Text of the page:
Chris stayed with his dad last week while his mom was out of town. On Sunday I stopped by for dinner (yep, all by myself!) and saw him folding laundry. I noticed one of the things was an embroidered tea towel my grandma made and without even thinking said it out loud.

No big deal, right?

My grandma died of an aneurysm when I was 2. As my parents say, as if to stretch her life out just a little longer, 2 and a half. I have only one vivid memory of a person I’ve been told loved me very much. I was on a little sled, dressed in a bright magenta snowsuit, and our dog was jumping around in the snow. My dad was pulling the sled while my mom snapped pictures. My grandma and grandpa were standing next to one another on the stoop outside the front door of their house, big smiles on their faces.

That’s it.

My grandma had silver hair and a dress on that day.

I know she came to Canada from Eastern Europe, on a boat, with her parents.
I know she was very good at embroidery, sewing and quilting because I still have some of the things she made.
I know her thimble cookie recipe never fails and she made the best homemade noodles.
I know she washed laundry by hand.
I know she played the piano.
I know she loved God and was the head of children’s Sunday school at our church.
I know she babysat me everyday while my mom went to work (go mom, 70’s power!).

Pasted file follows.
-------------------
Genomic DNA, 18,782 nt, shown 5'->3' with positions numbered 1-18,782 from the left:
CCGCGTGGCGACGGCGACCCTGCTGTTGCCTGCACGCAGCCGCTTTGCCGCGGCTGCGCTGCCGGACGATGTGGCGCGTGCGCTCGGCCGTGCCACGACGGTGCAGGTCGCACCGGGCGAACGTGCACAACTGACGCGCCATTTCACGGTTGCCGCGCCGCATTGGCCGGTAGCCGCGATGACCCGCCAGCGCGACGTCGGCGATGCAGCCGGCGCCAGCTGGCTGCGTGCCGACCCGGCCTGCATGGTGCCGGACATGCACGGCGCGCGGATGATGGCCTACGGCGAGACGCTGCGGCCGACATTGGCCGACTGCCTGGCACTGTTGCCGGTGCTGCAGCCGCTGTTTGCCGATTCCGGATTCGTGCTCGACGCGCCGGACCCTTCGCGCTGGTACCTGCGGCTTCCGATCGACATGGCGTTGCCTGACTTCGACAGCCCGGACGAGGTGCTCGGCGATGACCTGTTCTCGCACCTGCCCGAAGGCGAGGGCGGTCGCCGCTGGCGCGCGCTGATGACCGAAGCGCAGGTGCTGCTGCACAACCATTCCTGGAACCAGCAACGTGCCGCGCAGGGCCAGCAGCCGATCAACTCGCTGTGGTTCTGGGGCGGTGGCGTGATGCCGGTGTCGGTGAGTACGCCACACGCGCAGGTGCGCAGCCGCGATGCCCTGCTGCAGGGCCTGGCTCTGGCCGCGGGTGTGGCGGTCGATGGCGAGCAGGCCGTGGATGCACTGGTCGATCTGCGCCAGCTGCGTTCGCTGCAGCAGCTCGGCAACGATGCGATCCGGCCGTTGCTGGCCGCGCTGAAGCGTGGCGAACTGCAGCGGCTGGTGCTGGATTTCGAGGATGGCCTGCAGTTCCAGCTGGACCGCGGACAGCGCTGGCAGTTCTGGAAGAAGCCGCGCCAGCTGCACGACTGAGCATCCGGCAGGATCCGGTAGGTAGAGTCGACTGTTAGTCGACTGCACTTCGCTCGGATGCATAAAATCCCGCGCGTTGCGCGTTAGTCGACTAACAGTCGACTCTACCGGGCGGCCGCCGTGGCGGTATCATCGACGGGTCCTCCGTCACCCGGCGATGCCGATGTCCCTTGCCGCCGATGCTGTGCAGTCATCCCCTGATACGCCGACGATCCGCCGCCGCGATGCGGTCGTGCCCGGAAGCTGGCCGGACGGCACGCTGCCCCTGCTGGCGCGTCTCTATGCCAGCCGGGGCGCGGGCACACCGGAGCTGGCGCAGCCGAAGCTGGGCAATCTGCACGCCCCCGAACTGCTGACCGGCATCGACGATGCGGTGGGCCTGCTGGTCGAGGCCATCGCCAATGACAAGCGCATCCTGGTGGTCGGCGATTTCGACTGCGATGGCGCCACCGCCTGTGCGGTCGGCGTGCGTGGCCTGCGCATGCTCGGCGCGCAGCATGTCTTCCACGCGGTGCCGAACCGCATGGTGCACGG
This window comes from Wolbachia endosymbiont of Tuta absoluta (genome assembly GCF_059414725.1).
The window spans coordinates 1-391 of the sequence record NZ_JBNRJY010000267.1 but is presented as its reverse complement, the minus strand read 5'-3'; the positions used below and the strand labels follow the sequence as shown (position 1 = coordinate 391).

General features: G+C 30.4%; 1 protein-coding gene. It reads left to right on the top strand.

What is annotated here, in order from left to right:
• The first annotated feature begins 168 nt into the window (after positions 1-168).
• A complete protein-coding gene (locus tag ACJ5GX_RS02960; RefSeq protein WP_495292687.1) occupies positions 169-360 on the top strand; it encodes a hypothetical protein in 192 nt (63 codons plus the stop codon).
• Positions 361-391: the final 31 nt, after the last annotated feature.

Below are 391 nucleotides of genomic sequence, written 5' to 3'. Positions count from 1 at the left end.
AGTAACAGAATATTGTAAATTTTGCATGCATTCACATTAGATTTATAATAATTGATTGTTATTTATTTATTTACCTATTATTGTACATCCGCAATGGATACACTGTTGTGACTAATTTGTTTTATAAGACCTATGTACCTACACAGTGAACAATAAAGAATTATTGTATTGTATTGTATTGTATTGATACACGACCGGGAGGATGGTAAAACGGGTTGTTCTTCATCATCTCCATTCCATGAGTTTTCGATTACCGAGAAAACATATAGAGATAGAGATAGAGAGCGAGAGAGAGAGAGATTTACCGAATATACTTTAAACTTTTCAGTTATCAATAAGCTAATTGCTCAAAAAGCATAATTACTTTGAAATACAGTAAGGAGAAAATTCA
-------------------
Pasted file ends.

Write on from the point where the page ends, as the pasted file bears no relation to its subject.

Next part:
I know she favored me because my cousin Lynn told me how much it pissed her off.
I know she is not the only one of her sisters to die from a stroke or aneurysm.

All my life I’ve felt a strange connection to my father’s mother, even though I didn’t know her. When I was 19 I moved home for the summer from University and had what we now call a transient ischemic attack (TIA). I walked into the house with the last box and, out of nowhere, went completely paralyzed on my left side, couldn’t talk or move. When it was over I was left with a raging headache and my dad, especially, was white as a ghost. I went through a battery of tests that summer and there were a lot of nervous glances, hushed voices and whispers just out of earshot.

Now I know why.

Today is World Stroke Day. Normally I wouldn’t come on here and get too heavy into my family history, but this is a big deal. Did you know that every two seconds someone in the world is having a stroke? Did you know that your risk for stroke is greater if a parent or grandparent has had one? Did you know that someone who has had a TIA is almost 10 times more likely to have a stroke than someone of the same gender and age who hasn’t? This stuff is real and it’s happening a lot.

Check out the World Stroke Campaign and the American Stroke Association to learn more. The F.A.S.T ways to spot a stroke are something everyone should be equipped with.

I spent the majority of last year trying to act like nothing happened to me and that wasn’t my smartest move. If you’re out there in a high stress job and have even one hint of TIA or stroke in your family history, I hope you’ll look at what’s happened to me (here and here) and rethink your career. Arm yourself with all the information you can and live your best life.

As an aside, my grandmother LOVED CATS – just like me – and today is also National Cat Day! It’s sad for me to see all the things we have in common but never got a chance to share, so this one’s in her honor.

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